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50 series fits me perfectly.

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Thanks everyone for the reply. Oddly I came upon this notion from doing extensive research before I bought the 200 reel. I guess can't believe everything you read on forums and people. Heck even a sales guy told me he recommends the 200 for pitching jigs in cover. I mean not once did I hear you can't use a 50 for this technique but just that a 200 is better and more recommended. Sorry but don't have the time to link up references where I read this and it was on different forums.

Anyone want to trade :)

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I've owned my Calcutta 50 for some 15+ years, it has been used for every technique known.

The only limitation I've noticed has to do with the 5.0:1 gear ratio being slow when fishing "Run-N-Gun", something I seldom do.

Loaded with 65# braid I've had no problem pulling bass out of matted Hydrilla.

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Heck even a sales guy told me he recommends the 200 for pitching jigs in cover. I mean not once did I hear you can't use a 50 for this technique but just that a 200 is better and more recommended.

the 200Es were out for quite awhile before the 50-size came out. many guys probably cut their teeth on the 200E and didn't even think about the 50Es.

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I think the 50 series can do most anything the 200 can, however when ripping 3/4 oz. lipless cranks the reel feels a little stressed IMO. Or maybe I'm just a little stressed? I think the 200 serves better for this, but the frame size is just to large for me.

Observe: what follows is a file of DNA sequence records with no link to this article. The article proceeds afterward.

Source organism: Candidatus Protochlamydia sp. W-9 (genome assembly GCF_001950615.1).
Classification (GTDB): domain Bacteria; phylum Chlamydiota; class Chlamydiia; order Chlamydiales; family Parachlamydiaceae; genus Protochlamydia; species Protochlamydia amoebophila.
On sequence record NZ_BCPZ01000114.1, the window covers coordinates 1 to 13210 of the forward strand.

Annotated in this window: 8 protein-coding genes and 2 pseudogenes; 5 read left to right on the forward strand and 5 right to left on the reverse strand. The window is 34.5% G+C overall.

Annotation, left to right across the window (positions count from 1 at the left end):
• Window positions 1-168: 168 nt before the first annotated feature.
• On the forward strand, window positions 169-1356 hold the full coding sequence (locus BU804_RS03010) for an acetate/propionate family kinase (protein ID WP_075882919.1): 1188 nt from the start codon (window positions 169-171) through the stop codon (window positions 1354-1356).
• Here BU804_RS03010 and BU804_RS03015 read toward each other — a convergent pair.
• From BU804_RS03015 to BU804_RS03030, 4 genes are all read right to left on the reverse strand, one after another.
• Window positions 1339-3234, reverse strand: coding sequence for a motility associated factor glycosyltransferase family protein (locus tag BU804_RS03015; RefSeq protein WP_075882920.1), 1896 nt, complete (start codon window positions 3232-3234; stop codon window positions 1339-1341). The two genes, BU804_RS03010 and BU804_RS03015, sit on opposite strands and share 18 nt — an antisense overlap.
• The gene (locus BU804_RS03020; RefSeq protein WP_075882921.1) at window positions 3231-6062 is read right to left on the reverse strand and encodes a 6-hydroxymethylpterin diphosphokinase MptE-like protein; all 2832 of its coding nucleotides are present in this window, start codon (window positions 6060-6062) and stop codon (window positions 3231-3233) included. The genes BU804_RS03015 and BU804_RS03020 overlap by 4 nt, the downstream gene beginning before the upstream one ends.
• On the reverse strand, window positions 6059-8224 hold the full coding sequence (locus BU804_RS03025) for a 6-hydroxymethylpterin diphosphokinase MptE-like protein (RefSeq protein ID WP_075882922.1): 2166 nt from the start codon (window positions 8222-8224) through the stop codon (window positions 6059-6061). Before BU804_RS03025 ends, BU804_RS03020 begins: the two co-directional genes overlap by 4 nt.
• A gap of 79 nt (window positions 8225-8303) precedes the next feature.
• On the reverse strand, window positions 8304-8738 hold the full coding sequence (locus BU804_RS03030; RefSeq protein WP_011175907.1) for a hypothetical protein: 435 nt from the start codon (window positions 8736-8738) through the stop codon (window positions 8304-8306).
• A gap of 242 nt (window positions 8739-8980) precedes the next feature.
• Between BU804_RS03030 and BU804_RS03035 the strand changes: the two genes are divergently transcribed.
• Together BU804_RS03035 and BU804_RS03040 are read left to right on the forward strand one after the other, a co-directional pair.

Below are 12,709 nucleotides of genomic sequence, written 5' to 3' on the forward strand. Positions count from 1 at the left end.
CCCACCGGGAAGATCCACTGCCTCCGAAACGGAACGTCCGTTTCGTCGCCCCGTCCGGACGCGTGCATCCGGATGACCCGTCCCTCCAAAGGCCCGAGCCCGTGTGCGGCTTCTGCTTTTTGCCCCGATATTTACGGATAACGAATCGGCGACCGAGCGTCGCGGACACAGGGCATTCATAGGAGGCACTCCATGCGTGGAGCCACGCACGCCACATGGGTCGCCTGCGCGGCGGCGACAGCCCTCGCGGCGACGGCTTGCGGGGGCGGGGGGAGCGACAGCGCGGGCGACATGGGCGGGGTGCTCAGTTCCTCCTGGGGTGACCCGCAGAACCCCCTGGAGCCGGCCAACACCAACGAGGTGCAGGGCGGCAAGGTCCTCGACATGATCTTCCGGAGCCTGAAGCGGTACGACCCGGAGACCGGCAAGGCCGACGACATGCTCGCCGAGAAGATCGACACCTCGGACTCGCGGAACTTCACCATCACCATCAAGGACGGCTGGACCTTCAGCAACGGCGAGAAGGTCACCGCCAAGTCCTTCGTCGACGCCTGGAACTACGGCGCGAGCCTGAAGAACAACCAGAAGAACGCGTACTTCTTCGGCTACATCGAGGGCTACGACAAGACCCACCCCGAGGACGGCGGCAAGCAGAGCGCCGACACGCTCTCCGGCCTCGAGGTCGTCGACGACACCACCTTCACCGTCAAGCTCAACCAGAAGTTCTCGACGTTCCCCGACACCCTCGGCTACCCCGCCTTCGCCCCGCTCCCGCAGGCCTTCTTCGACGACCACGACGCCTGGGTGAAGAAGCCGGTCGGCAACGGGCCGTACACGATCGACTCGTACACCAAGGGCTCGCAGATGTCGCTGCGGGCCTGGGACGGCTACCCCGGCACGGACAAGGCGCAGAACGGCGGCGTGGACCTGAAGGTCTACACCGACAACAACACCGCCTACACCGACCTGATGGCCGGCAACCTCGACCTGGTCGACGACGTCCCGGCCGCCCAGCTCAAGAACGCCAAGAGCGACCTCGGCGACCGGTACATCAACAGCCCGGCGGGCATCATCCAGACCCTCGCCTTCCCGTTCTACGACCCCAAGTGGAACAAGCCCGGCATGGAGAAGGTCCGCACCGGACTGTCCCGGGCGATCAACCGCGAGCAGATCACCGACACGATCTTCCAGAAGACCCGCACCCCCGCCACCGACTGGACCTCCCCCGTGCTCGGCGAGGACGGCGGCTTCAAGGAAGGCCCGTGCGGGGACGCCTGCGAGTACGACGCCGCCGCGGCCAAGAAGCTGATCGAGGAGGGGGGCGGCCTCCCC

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Thanks everyone for the reply. Oddly I came upon this notion from doing extensive research before I bought the 200 reel. I guess can't believe everything you read on forums and people. Heck even a sales guy told me he recommends the 200 for pitching jigs in cover. I mean not once did I hear you can't use a 50 for this technique but just that a 200 is better and more recommended. Sorry but don't have the time to link up references where I read this and it was on different forums.

Anyone want to trade :)

When I first purchased my 50E last year (1st season of bass fishing, well going hardcore), I asked my local tackle guy what would be a good flipping and pitching reel.  He then pulled the Curado 50E out and said, the best I ever used and it's on clearance.  If I only knew what a great buy it was back then, I would've bought all 4 that day (130 each), when I went back to get another he sold out.  So yeah used it for flipping and pitching with no issues, however I don't use it for flipping/pitching now..I use it as my finesse shaky head baitcaster setup, not that it lacked the power though.

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Yeah I hope to get a trade soon. Got some offers. I will say that 5/8oz cranks, medium to deep, does feel like its too much for the reel. Maybe it's the shorter handles?

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ya it's the shorter handle and the fact it seems you nearly spool it bombing heavier cranks.

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Yeah I hope to get a trade soon. Got some offers. I will say that 5/8oz cranks, medium to deep, does feel like its too much for the reel. Maybe it's the shorter handles?

I've never had that problem, I run up to 1oz deep divers on the 50 and it doesn't break a sweat.

I must say using a 50 after a 200 conditions you to think the 200 is huge, but it's not that bigger to the point of discomfort.

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A Daiwa PX for frogging? Oh the humanity!